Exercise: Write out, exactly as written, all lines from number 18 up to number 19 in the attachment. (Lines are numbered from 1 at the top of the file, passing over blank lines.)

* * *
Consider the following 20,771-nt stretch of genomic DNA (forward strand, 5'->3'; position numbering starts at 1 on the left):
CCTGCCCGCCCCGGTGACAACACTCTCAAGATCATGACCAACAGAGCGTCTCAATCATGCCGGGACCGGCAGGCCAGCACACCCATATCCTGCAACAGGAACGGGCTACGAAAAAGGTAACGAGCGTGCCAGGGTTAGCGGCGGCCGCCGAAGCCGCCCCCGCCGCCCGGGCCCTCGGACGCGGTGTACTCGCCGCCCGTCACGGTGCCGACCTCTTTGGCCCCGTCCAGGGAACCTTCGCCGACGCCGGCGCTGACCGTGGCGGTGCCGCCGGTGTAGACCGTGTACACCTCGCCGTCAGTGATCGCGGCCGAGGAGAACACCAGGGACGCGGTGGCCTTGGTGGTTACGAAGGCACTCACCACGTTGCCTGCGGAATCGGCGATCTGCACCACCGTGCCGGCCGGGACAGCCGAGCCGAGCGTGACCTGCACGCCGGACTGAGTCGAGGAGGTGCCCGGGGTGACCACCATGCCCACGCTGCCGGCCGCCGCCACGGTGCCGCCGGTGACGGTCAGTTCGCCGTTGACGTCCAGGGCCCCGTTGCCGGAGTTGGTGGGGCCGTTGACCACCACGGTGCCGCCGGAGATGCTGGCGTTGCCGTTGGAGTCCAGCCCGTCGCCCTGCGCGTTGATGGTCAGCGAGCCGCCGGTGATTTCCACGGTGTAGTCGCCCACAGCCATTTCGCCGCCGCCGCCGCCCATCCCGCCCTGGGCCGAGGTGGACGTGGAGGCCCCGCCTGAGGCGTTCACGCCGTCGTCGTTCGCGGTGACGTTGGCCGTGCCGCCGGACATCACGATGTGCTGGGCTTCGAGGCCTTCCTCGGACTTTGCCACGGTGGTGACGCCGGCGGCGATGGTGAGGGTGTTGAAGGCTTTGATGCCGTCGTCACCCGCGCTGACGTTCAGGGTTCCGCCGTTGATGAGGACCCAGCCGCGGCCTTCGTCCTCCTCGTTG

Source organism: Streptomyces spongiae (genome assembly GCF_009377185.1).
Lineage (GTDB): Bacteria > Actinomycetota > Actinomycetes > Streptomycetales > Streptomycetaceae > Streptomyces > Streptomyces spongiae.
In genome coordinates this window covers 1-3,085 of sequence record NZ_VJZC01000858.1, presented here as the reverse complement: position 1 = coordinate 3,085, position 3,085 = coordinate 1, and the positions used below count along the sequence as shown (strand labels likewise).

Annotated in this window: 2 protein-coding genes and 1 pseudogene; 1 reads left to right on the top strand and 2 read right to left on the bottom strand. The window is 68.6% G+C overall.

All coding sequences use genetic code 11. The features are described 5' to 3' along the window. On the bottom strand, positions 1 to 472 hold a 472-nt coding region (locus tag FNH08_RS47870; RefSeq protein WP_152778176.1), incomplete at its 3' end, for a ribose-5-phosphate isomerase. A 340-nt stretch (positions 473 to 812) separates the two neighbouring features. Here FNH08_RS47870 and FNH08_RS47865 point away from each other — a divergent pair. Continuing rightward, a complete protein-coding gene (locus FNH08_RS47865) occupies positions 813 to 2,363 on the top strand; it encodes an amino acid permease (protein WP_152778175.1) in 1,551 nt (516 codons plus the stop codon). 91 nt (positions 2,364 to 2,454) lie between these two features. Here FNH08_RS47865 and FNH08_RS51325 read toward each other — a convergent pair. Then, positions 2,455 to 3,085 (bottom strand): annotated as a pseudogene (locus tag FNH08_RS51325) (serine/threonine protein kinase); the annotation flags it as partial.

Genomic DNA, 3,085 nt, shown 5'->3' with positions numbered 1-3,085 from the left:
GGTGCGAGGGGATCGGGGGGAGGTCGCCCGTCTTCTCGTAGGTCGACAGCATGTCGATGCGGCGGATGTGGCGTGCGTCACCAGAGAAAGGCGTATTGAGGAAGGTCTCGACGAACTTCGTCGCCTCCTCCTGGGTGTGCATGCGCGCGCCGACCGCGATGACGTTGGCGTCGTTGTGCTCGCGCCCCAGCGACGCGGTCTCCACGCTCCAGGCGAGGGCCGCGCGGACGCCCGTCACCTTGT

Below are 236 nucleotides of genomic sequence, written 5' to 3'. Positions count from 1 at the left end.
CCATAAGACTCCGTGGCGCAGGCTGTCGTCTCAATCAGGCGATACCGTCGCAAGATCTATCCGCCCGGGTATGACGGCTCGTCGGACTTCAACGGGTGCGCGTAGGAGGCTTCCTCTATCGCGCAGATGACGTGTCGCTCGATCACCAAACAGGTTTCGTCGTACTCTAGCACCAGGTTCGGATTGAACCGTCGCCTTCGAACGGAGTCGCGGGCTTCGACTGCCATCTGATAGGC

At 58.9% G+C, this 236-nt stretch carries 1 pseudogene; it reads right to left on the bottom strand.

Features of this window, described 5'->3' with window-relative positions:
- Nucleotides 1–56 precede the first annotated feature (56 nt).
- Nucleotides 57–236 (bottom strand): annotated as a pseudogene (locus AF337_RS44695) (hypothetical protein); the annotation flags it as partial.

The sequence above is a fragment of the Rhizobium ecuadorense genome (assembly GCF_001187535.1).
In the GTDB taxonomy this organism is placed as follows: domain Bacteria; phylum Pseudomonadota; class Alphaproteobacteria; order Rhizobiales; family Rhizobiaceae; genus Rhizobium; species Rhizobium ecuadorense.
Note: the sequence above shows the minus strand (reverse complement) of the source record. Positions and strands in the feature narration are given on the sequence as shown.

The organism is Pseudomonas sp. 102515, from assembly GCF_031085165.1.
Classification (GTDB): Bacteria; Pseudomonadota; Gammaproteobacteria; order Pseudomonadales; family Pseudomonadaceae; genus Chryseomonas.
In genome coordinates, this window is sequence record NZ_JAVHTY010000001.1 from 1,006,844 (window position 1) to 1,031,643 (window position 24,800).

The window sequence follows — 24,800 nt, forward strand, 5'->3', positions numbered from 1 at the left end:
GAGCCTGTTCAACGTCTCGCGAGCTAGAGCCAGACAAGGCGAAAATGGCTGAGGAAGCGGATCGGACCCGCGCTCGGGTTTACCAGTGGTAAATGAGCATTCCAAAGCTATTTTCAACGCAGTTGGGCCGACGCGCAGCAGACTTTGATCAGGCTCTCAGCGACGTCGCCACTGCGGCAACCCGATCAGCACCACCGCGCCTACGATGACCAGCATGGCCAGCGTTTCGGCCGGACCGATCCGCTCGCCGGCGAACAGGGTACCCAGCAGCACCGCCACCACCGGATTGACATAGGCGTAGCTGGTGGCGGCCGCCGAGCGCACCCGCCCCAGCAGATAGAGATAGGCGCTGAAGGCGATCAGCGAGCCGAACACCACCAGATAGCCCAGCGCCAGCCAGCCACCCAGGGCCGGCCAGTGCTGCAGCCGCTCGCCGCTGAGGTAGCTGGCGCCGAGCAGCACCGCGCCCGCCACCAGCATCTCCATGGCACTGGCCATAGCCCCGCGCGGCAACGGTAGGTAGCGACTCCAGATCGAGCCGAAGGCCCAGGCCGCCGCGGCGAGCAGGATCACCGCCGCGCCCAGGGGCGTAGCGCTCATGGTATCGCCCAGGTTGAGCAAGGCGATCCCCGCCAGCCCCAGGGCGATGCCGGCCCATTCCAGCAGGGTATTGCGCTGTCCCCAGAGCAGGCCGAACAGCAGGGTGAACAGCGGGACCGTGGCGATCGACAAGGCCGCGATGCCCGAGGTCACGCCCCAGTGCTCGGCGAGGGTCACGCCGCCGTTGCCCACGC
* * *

Note: the sequence above shows the minus strand (reverse complement) of the source record. Positions and strands in the feature narration are given on the sequence as shown.

The organism is Pseudomonas sp. 102515, from assembly GCF_031085165.1.